7-Day Free Return (self-return to Origin’s warehouse) and even 2 years of warranty!

Well, while the same-day shipping offered a time-slot for your shipping, it did not quite "deliver". I chose a 1pm-6pm slot, and the pillow arrived at about 8pm, so it did inconvenienced me a bit. But deliveries post-covid for me had been generally a hit-and-miss affair. Anyway, the thing that caught my eye on the box when it arrived was the words "Designed in Germany". As a photographer, I had known that German optics and engineering are well-known but now, it seemed applicable for pillows! Apparently, they had infused latex with a cooling gel formula and THAT, is German engineering!

"Designed in Germany"!

The pillow also comes with a removable pillow case made with Tencil fabric, a luxuriously soft fabric that is also machine-washable. A thing to note though, is that the pillow is not contoured or recessed in the middle like some other pillows that offers "ergonomic" shapes. The design is such that their responsive latex foam already provide full support for the head and neck. Finally, the latex foam has hypoallergenic properties, so it is anti-dust mite, which is a very important point for me (yes, I am allergic to dust mite).

Non-contoured pillow

Pillow include a soft luxurious-feel pillow case

Well, after using it for the past few days, it had to be said that most of the points are delivered. The feeling on the head is luxuriously soft, but I have to point out that it is not those "feather soft" in the sense that after being compressed, it stays compressed kind. Nor does it slowly return to shape like those memory foam. It is actually springy, and firm on the head so your head don't sink all the way into the pillow. This helps support your head/neck. I think some people may have quite specific requirements on this aspect. For me, it is definitely comfortable and more preferable than those "super soft" pillows that I had in some hotels, where after a while, my head has literally almost sunk to the mattress level....

Unlike a lot of Singaporeans, I do not sleep with the air-condition on, so on hot humid nights I do perspire on the pillow. While the past few nights that I tried the pillow had not been hot, it really still felt quite cooling on the head. So I guess the cooling gel that was fused in may really had helped. Also, just for the record as it is probably too short a time be "tested", but I never had any dust mite allergy reaction flareup!

In conclusion, I am pretty pleased with the pillow. As to whether it is worth the price, it all depends on your budget and requirements. You can also check out this article for more ideas about the pillows in the market : The Best 8 Pillows in Singapore.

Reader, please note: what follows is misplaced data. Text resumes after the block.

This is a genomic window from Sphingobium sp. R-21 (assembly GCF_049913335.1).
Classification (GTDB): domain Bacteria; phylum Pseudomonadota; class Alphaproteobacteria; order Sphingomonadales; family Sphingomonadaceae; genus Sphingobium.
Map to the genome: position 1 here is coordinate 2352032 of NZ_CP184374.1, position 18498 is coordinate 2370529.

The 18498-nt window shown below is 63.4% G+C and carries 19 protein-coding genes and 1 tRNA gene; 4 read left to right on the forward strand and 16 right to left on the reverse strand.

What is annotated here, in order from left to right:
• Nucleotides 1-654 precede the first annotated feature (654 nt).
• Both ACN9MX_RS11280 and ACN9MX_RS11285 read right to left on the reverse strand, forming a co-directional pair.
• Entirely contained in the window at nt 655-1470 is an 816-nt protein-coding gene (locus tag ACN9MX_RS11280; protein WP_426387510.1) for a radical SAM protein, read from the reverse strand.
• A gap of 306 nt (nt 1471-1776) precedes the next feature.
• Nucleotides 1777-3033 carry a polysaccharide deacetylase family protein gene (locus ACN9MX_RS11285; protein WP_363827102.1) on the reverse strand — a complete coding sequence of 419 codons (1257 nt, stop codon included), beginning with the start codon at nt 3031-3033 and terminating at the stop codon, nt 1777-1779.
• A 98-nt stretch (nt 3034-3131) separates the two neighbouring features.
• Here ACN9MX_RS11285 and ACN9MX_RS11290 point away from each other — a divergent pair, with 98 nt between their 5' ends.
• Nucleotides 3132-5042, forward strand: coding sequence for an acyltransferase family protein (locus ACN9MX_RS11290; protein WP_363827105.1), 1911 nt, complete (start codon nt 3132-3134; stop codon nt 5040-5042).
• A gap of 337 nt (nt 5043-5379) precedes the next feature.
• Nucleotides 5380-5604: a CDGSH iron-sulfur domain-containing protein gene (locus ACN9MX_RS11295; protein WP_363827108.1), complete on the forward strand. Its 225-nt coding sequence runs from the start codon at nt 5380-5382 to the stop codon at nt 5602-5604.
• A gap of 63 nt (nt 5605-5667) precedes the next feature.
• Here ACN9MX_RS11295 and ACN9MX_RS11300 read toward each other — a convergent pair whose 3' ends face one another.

Again, my thanks to the Best in Singapore and Origin Mattress for this collaboration. Their websites and social media can be found below. Check them out!

Best in Singapore
Website | Facebook | Instagram

Origin Mattress
Website | Facebook | Instagram

Friday, December 27, 2019

Traveling Deep...

While I like to get myself immensed in a place or country's culture, what I meant traveling deep is quite literal - traveling deep underground. And when you are deep underground, getting up and down takes time, which is what this is all about ;) 8D

I remember when I was in Moscow and St Petersburg 8-9 years ago, there were some metro stations that took forever when riding the escalators. And now I found myself in Kyiv Ukraine, where well, they have the world's (2nd) deepest metro station.

Situated 105.5m underground, one needs to travel through 2 sets of escalators to go up/down Arsenalna station. It takes a good 4min 26s on these escalators (including the short walk between the 2 escalators). 4 minutes doesn't sound like a long time, but when you are on an escalator, it sure is (and when you are running late, it is eternity). And there are actually signs in the stations that says "No sitting on escalator"! Of course, I've seen a few (youths mostly) that do just that - sit on the escalator step while it chug along.

For the record, the longest single metro escalator ride is actually in one of Moscow metro station. It was 3+ minutes I believe (and there are actually quite a number of stations in Moscow, St Petersburg & Kyiv that take close to that amount of time as well). And if you have noticed, there is a parenthesis on the word "2nd" in my statement above. Arsenalna may well be the deepest metro station but DPRK's Pyongyang metro is said to be 110m deep. Well, I'm not entirely sure we could take Mr Kim's word for it, and I'm also not very sure if it had been "independently verified".... ;)